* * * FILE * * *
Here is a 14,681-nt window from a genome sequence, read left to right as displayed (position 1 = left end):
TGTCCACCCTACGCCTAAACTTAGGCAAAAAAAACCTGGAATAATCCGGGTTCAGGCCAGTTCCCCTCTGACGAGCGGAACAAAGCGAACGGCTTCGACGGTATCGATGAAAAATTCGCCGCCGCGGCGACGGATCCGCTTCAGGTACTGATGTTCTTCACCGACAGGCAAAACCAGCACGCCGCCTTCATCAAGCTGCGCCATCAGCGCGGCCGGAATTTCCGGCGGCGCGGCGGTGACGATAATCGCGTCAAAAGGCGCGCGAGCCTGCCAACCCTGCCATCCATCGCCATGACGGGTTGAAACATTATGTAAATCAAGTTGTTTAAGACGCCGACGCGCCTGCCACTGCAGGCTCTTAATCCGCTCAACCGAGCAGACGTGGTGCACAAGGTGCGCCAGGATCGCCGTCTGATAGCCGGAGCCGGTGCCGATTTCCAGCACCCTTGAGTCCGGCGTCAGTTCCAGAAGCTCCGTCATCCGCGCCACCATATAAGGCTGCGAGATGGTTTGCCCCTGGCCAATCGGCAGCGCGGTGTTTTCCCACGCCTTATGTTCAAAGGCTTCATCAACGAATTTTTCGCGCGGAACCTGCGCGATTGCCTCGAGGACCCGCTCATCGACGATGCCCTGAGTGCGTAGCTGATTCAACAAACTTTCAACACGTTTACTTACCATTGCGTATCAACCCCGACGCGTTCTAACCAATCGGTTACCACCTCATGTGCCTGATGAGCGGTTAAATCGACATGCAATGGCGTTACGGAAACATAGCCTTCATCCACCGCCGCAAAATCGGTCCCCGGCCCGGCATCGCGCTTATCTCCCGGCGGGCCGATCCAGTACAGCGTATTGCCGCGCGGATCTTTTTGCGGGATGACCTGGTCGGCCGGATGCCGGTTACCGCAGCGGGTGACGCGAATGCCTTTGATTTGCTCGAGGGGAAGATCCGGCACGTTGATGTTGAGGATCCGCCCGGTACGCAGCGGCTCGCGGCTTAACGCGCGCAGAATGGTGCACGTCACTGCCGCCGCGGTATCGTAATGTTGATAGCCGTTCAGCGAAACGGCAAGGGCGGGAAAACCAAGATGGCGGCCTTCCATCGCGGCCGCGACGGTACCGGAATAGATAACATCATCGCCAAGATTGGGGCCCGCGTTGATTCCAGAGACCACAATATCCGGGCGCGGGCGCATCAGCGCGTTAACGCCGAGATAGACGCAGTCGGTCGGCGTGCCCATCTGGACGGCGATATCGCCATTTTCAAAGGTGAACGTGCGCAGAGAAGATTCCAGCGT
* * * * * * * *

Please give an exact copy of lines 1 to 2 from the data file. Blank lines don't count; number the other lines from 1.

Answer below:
Here is a 14,681-nt window from a genome sequence, read left to right as displayed (position 1 = left end):
TGTCCACCCTACGCCTAAACTTAGGCAAAAAAAACCTGGAATAATCCGGGTTCAGGCCAGTTCCCCTCTGACGAGCGGAACAAAGCGAACGGCTTCGACGGTATCGATGAAAAATTCGCCGCCGCGGCGACGGATCCGCTTCAGGTACTGATGTTCTTCACCGACAGGCAAAACCAGCACGCCGCCTTCATCAAGCTGCGCCATCAGCGCGGCCGGAATTTCCGGCGGCGCGGCGGTGACGATAATCGCGTCAAAAGGCGCGCGAGCCTGCCAACCCTGCCATCCATCGCCATGACGGGTTGAAACATTATGTAAATCAAGTTGTTTAAGACGCCGACGCGCCTGCCACTGCAGGCTCTTAATCCGCTCAACCGAGCAGACGTGGTGCACAAGGTGCGCCAGGATCGCCGTCTGATAGCCGGAGCCGGTGCCGATTTCCAGCACCCTTGAGTCCGGCGTCAGTTCCAGAAGCTCCGTCATCCGCGCCACCATATAAGGCTGCGAGATGGTTTGCCCCTGGCCAATCGGCAGCGCGGTGTTTTCCCACGCCTTATGTTCAAAGGCTTCATCAACGAATTTTTCGCGCGGAACCTGCGCGATTGCCTCGAGGACCCGCTCATCGACGATGCCCTGAGTGCGTAGCTGATTCAACAAACTTTCAACACGTTTACTTACCATTGCGTATCAACCCCGACGCGTTCTAACCAATCGGTTACCACCTCATGTGCCTGATGAGCGGTTAAATCGACATGCAATGGCGTTACGGAAACATAGCCTTCATCCACCGCCGCAAAATCGGTCCCCGGCCCGGCATCGCGCTTATCTCCCGGCGGGCCGATCCAGTACAGCGTATTGCCGCGCGGATCTTTTTGCGGGATGACCTGGTCGGCCGGATGCCGGTTACCGCAGCGGGTGACGCGAATGCCTTTGATTTGCTCGAGGGGAAGATCCGGCACGTTGATGTTGAGGATCCGCCCGGTACGCAGCGGCTCGCGGCTTAACGCGCGCAGAATGGTGCACGTCACTGCCGCCGCGGTATCGTAATGTTGATAGCCGTTCAGCGAAACGGCAAGGGCGGGAAAACCAAGATGGCGGCCTTCCATCGCGGCCGCGACGGTACCGGAATAGATAACATCATCGCCAAGATTGGGGCCCGCGTTGATTCCAGAGACCACAATATCCGGGCGCGGGCGCATCAGCGCGTTAACGCCGAGATAGACGCAGTCGGTCGGCGTGCCCATCTGGACGGCGATATCGCCATTTTCAAAGGTGAACGTGCGCAGAGAAGATTCCAGCGT